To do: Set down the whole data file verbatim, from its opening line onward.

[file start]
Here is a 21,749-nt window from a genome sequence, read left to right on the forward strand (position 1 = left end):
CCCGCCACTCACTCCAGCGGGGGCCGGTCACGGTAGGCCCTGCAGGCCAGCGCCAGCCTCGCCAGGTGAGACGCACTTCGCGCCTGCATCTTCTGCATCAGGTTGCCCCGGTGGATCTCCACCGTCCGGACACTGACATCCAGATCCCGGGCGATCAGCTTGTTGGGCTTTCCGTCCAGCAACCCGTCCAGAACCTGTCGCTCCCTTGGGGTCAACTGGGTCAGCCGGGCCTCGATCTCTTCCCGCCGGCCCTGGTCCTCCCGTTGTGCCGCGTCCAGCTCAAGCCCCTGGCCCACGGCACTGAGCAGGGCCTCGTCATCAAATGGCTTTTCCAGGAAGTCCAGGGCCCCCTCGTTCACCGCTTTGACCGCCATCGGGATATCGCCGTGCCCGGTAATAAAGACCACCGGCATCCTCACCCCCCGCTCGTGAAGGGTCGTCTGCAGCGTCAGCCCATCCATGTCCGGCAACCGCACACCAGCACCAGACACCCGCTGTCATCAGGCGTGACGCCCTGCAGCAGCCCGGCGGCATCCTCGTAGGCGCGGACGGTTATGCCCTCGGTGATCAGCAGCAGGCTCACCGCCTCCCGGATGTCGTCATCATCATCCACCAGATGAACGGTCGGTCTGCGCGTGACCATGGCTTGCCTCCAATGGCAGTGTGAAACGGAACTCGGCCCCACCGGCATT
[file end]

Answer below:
Here is a 21,749-nt window from a genome sequence, read left to right on the forward strand (position 1 = left end):
CCCGCCACTCACTCCAGCGGGGGCCGGTCACGGTAGGCCCTGCAGGCCAGCGCCAGCCTCGCCAGGTGAGACGCACTTCGCGCCTGCATCTTCTGCATCAGGTTGCCCCGGTGGATCTCCACCGTCCGGACACTGACATCCAGATCCCGGGCGATCAGCTTGTTGGGCTTTCCGTCCAGCAACCCGTCCAGAACCTGTCGCTCCCTTGGGGTCAACTGGGTCAGCCGGGCCTCGATCTCTTCCCGCCGGCCCTGGTCCTCCCGTTGTGCCGCGTCCAGCTCAAGCCCCTGGCCCACGGCACTGAGCAGGGCCTCGTCATCAAATGGCTTTTCCAGGAAGTCCAGGGCCCCCTCGTTCACCGCTTTGACCGCCATCGGGATATCGCCGTGCCCGGTAATAAAGACCACCGGCATCCTCACCCCCCGCTCGTGAAGGGTCGTCTGCAGCGTCAGCCCATCCATGTCCGGCAACCGCACACCAGCACCAGACACCCGCTGTCATCAGGCGTGACGCCCTGCAGCAGCCCGGCGGCATCCTCGTAGGCGCGGACGGTTATGCCCTCGGTGATCAGCAGCAGGCTCACCGCCTCCCGGATGTCGTCATCATCATCCACCAGATGAACGGTCGGTCTGCGCGTGACCATGGCTTGCCTCCAATGGCAGTGTGAAACGGAACTCGGCCCCACCGGCATT